16. Kotter’s Heart of Change Model • Change is based on ensuring that people fully accept and incorporate the change into their belief system • Get to the “heart” or emotional/feeling aspects associated with change 170

  17. Kotter’s Heart of Change Model • Step 1. Increase Urgency • Step 2. Build the Guiding Team • Step 3. Get the Vision Right • Step 4. Communicate for Buy-In • Step 5. Empower Action • Step 6. Create Short-Term Wins • Step 7. Don't Let Up • Step 8. Make Change Stick 170-171

  18. Prochaska’s Transtheoretical Change Model • Stages of change explain the individual’s readiness to change behavior, rather than a process change. • Useful for working with individual staff, patients, and providers to change behaviors • Useful for changing personal behaviors • Can also be used with individuals and the use of technology or specific behavior changes 171-172

  19. Rogers’ Diffusion of Innovations • Adapted by Berwick (IHI) for healthcare • Influence in three major areas • Perceptions of the innovation • Characteristics of individuals who may or not adopt the change • Managerial & contextual factors involving communication, incentive, leadership, & management • Develop plans to adopt concepts ensuring greater likelihood of acceptance of innovations

  20. Change Management • Assessing Readiness for Change • First step is critical • Point of change is to make an improvement • Applies to large-scale projects and PDSA Cycles of Change 172-173

  21. Is your organization ready to change? No Yes Yes Implement Canyou make itready? change successfully No STOP Try later

  22. PDSA Cycles of Change • Plan for multiple cycles of improvement • Scale scope & size of test • Choose people who want to work • Capitalize on existing resources • Select easy, visible wins • Don’t delay for technology • Collect useful, meaningful measures • Test change under different conditions • Be prepared to stop if no improvement 174

  23. Change Concepts • Eliminate waste • Improve work flow • Optimize inventory • Change the work environment • Enhance producer/customer interface • Manage time • Manage variation • Design error-proof systems • Focus on product or service 174-175

  24. Factors that Support Successful Change • Leadership systems designed for results • Design organizational culture • Clear understanding mission & vision • “Urgency” - rapid response • Desired results defined, measured, aligned • Decisions based on sound data • Customer focus • Measurement at all levels 175-176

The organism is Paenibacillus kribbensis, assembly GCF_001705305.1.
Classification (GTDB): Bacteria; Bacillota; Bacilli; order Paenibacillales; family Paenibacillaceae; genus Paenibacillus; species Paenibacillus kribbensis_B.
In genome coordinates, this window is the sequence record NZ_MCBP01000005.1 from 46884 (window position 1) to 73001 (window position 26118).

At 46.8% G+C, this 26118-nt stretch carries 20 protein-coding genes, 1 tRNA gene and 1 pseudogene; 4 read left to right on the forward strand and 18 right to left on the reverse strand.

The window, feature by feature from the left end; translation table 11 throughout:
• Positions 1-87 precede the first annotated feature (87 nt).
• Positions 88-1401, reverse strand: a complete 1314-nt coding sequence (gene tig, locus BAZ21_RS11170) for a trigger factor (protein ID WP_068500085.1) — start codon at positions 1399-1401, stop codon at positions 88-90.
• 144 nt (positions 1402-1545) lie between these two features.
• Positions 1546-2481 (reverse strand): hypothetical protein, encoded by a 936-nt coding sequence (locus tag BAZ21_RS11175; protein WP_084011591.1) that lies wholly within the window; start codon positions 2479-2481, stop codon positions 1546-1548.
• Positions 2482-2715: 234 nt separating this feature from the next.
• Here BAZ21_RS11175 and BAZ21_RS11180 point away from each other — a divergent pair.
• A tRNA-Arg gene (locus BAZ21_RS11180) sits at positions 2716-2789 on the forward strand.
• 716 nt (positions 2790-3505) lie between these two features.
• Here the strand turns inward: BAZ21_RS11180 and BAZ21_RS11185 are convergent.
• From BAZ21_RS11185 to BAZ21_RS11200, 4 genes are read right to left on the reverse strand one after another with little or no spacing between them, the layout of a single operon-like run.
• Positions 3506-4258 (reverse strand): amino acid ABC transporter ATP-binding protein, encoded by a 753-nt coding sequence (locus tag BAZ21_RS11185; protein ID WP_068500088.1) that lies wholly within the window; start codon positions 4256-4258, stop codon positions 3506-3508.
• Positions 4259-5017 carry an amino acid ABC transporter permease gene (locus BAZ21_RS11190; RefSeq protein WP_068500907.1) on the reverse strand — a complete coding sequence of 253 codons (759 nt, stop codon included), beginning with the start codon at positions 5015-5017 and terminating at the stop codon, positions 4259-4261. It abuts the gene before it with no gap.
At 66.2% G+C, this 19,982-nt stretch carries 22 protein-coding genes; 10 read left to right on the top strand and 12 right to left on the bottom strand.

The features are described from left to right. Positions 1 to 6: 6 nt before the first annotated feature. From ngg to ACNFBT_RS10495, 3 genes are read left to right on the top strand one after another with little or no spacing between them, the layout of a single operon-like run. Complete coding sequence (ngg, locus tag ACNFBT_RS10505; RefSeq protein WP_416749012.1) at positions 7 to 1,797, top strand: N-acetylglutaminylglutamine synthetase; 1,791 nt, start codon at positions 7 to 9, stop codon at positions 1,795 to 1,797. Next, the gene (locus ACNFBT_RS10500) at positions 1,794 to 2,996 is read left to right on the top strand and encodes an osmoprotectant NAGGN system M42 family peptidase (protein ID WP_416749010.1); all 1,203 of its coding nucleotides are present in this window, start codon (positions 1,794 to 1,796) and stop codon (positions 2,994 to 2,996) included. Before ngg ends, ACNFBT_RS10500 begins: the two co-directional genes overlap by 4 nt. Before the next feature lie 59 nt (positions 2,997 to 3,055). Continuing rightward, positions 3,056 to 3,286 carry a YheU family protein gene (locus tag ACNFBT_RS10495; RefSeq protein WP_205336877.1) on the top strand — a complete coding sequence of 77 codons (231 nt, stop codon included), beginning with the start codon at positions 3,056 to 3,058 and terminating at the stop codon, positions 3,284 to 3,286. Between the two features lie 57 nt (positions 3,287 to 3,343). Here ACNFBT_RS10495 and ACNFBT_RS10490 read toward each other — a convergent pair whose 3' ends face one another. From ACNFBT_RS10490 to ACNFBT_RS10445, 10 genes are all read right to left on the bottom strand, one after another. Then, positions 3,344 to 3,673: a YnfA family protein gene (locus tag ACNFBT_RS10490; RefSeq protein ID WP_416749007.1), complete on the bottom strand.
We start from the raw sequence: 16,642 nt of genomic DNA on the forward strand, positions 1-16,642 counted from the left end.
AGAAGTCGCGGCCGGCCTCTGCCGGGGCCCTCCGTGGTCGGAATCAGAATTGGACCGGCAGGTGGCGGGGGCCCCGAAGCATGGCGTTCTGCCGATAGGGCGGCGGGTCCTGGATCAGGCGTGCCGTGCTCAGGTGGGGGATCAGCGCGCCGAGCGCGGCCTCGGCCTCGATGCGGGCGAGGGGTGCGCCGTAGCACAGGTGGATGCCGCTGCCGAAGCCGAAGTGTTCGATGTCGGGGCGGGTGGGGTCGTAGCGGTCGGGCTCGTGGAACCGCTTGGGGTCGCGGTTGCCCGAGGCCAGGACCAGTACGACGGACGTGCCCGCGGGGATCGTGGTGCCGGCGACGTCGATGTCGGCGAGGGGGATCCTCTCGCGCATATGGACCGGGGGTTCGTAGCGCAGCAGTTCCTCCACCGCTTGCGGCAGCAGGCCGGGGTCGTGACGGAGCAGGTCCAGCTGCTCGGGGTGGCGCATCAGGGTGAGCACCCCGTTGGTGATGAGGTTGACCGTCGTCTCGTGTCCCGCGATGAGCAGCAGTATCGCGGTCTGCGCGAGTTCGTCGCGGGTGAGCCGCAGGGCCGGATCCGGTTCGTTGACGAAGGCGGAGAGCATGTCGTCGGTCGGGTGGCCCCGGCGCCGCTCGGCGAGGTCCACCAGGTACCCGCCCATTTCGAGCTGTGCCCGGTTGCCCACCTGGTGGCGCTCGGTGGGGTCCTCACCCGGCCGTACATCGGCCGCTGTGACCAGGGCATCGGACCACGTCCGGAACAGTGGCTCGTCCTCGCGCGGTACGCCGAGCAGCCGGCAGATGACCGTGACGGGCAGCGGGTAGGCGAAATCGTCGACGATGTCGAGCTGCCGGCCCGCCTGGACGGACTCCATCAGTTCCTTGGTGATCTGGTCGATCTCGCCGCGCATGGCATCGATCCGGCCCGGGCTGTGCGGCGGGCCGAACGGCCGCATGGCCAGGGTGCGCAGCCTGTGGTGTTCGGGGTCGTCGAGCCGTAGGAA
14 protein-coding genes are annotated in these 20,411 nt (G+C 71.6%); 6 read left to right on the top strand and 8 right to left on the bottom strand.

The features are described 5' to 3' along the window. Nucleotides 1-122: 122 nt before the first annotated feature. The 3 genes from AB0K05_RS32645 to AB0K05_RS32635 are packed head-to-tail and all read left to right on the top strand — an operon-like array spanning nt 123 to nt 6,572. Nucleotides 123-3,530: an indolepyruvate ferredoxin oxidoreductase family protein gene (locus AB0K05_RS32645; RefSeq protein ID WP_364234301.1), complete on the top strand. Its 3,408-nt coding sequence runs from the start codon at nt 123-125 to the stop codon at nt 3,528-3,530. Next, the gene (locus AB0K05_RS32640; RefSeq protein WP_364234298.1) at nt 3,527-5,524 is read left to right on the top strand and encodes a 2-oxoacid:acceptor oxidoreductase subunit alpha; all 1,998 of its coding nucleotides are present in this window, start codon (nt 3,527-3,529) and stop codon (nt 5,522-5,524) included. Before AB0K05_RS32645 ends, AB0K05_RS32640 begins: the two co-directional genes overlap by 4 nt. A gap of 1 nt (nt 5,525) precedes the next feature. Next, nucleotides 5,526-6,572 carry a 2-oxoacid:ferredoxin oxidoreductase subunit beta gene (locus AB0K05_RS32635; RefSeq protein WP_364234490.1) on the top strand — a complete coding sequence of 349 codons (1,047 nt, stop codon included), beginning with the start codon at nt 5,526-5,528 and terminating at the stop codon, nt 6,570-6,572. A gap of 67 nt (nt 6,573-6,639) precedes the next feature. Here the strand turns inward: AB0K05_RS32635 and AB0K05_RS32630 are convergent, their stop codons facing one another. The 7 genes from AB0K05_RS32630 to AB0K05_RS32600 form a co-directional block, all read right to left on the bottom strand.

25. Factors that Support Successful Change(continued) • Innovation valued • Partnerships created • Continuous improvement • Organizational learning • Human resources support culture • Employees involved • Focus on improving employee knowledge • Social responsibility • Systems perspective 175-176

  26. Factors that Reduce Resistance to Change • Not willing to make the change • Setting goals, measuring performance, providing coaching & feedback, rewarding & recognizing positive efforts • Not able to perform change • Educating & training staff • Do not have knowledge • Communicating, positive outlook, clear focus, flexible, structured approach, planning & coordinating change, proactive approach 176-177

  27. A Factor that Supports BothSuccessful Change and Reduces Resistance to Change Prevent Change Fatigue

  28. * Cognitive factors that contribute to error : ·   Stress & fatigue; ·   Lack of familiarity with the task; ·   Trying something new under pressure; ·   Information overload; ·   Workload & multi-tasking; ·   Doing more with less resources; ·   Favoring production over safety; ·   Task saturation; and ·   Task prioritization. Human Factors & Patient Safety * Simpson & Knox: “Adverse Perinatal Outcomes: Recognizing, understanding and preventing common accidents.” AWHONN Lifelines, Jun-Jul 2003

  29. From This Impact Of Change To This Week Week The Change Calendar Manage the scope and velocity of change affecting those providing patient care. Contact if interested in more details.

  30. Change Calendar Snapshot

  31. Summary: Facilitating Major Change • Establish a sense of urgency • Create guiding coalition with Champions • Develop vision and strategy • Communicate change vision • Empower broad based action • Generate short term wins • Consolidate gains • Anchor new approaches in the culture • Prevent change fatigue 128-130

  32. Facilitating Major Change: Empowerment • Deming: Improvements in quality are more likely to be realized when workers are empowered • Empowerment enables people to • Take ownership of jobs • Make decisions concerning their area • Take responsibility for decisions • Add value to jobs • Empowerment does not mean people can • Do whatever they want • Reassign work they don’t want to do • Disregard existing policies/practices • Avoid accountability 101 44

  33. Facilitating Major Change:Build & Sustain Resilience • Make connections • Avoid seeing crises as insurmountable problems • Accept that change is part of living • Move toward goals • Take decisive actions • Look for opportunities for self discovery • Nurture a positive self view • Keep things in perspective • Maintain a helpful outlook • Coordinate/Manage the timing of changes • Take care of self 159

  34. Questions ?

  35. Welcome to the MHQP & HealthForce MN Quality Brownbag Room Monthly Noon Brownbag Fourth Thursday Every Month CPHQ Exam Prep Course March 14 0800 - 1700 March 15 0900 – 1300 Minneapolis VA Medical Center 10 CPHQ CEU’s Questions ? Contact: Skip Valusek PhD, CPHQ MHQP Education Chair Feb 26 2009 About the CPHQ Slides are posted at: